"As a team we were searching for a way to bring these stories to life on stage, and I think we very quickly came to the decision that it should be fictionalized," DuBois said. "Through fiction, and through a story that deals with immigrant archetypes, we could really go deeper than if we just did a docudrama."
Yew researched Filipino-Alaskan history through interviews, the Alaska State Library and an assortment of references, including Thelma Buchholdt's "Filipinos in Alaska: 1788-1958." The writing process took about two years of revisions, including changes to accompany Fabian Obispo's evolving score.
Obispo composed the score for Perseverance's production of "Midsummer Night's Dream." He also worked with Perseverance artistic director PJ Paparelli recently on the Folger Theatre's presentation of "Romeo & Juliet."
"It's almost an operatic score," Bernardo said. "It has patches of Sondheim. It has patches of Filipino culture. And there is something very modern about it."
Bernardo is a popular actor and stand-up comic in the Philippines and recently starred as Prudencio in the Chicago run of "The Romance of Magno Rubio," based on "America is in the Heart."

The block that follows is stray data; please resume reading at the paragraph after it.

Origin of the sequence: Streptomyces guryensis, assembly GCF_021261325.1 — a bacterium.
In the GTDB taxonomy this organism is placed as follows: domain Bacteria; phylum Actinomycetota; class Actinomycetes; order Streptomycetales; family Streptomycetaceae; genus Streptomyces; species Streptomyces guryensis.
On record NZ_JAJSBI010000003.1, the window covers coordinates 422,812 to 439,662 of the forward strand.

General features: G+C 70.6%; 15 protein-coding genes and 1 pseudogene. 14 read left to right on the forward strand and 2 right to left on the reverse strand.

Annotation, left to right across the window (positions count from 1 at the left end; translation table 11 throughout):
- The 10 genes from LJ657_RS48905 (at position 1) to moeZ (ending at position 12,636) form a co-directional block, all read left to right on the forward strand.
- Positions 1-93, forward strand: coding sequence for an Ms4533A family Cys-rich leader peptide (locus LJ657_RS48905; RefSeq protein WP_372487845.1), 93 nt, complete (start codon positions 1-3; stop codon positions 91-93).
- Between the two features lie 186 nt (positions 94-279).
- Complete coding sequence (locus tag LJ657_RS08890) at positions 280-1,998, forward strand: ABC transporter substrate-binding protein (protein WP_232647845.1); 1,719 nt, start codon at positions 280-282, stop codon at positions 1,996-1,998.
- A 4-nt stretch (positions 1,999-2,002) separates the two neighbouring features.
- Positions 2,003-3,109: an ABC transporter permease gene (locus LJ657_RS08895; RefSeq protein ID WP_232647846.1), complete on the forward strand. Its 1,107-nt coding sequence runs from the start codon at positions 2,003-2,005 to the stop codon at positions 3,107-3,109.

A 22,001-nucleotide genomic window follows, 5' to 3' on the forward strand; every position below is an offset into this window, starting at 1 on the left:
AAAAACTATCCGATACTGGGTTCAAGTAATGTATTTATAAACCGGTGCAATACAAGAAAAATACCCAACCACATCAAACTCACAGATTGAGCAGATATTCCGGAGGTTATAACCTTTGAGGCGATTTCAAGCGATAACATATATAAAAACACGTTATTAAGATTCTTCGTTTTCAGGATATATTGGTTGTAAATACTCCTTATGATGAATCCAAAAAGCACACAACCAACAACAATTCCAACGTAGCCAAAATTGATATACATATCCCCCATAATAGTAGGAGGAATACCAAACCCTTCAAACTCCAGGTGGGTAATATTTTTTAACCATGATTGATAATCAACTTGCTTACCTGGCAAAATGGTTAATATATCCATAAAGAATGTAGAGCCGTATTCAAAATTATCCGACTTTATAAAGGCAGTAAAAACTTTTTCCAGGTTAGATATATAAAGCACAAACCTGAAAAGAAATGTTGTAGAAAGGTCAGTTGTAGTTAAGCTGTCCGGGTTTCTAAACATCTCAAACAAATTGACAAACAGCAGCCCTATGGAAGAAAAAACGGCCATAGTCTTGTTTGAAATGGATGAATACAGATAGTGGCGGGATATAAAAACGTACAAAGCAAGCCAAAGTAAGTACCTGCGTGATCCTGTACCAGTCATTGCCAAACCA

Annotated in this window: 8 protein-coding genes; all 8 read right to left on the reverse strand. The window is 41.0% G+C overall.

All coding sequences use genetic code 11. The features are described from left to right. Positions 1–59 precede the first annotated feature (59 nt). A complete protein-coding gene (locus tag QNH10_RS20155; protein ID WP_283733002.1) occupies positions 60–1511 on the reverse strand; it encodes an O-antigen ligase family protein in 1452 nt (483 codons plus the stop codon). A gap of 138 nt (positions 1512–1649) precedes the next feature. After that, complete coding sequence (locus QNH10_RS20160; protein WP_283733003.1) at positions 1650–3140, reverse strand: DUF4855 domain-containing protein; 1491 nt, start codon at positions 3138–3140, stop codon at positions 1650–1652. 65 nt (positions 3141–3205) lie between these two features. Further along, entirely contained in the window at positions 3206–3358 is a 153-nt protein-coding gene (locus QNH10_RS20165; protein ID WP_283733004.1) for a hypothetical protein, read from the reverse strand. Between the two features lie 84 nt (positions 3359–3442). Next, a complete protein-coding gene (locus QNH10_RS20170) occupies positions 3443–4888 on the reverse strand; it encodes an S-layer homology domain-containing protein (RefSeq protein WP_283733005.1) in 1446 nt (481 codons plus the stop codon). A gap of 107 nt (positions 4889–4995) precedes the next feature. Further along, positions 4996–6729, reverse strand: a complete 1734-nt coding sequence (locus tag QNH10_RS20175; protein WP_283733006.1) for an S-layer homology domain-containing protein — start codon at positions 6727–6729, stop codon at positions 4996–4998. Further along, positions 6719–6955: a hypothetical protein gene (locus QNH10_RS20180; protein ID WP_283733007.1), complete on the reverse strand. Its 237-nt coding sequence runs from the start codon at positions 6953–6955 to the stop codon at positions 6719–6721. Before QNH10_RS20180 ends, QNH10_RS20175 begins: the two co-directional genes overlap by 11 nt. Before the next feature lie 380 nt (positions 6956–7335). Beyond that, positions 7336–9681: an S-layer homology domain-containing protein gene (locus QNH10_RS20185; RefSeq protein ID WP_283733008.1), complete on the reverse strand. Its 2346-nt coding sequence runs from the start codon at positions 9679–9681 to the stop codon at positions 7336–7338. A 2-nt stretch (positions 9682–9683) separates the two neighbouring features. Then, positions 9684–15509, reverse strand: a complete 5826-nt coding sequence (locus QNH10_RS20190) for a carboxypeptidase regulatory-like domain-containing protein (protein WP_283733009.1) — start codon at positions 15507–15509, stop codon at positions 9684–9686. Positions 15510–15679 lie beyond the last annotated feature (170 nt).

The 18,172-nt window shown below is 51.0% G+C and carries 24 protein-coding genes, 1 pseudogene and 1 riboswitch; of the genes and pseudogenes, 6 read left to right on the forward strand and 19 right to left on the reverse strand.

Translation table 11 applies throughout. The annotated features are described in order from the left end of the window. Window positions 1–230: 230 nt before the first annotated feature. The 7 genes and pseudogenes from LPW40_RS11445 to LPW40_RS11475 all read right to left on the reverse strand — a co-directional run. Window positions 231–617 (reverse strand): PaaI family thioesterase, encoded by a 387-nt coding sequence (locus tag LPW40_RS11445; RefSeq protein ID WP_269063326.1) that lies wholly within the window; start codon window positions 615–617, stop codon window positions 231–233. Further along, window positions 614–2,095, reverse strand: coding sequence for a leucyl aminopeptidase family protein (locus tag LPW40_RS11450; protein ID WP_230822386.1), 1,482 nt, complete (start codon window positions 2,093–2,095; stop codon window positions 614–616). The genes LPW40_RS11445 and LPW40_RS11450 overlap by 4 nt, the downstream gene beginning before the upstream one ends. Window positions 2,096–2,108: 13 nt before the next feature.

"Apart from the whole intention of trying to give life to these early immigrants and their hardships and entanglements, what drew me to the script was that the characters were all fleshed out," Bernardo said. "They go through wonderful changes, and the possibilities of where it could go were almost operatic. They have beautiful emotional arguments, and you can picture the problems they would encounter and the decisions they would make. It is just an exciting adventure."
Bernardo saw the role of Conrado as a challenge.
"The easiest way for the lazy actor would be to play a villain," he said. "But this is a very complicated role, for a person who's actually very loving. He is a person who learns to accept an unhappy compromise in his work situation and in his love situation, and it can be played for drama, but there is humor in it. And there's sadness in the absurdity of the situation that he finds himself in. There's hope that something can come out of this tangled relationship."
The other leads are also experienced performers. Montalban was named one of People Magazine's "50 Most Beautiful People" in 1998. He's best-known for playing Kung Lao in "Mortal Kombat" and the prince, alongside Brandy, in ABC-Disney's take on "Cinderella." But he has also starred in a string of Broadway plays.
Butiu has worked with Yew before in regional theater productions in Boston and California.
DuBois developed "The Long Season" at the Public Theatre in New York City, where he's now the associate producer. The theater hosted a workshop on the play last fall and drew an audience of about 300. DuBois and Yew hope to take the production to other stages after its run in Juneau.
"We would love to see the play have life after this production," DuBois said.
Korry Keeker can be reached at email@example.com.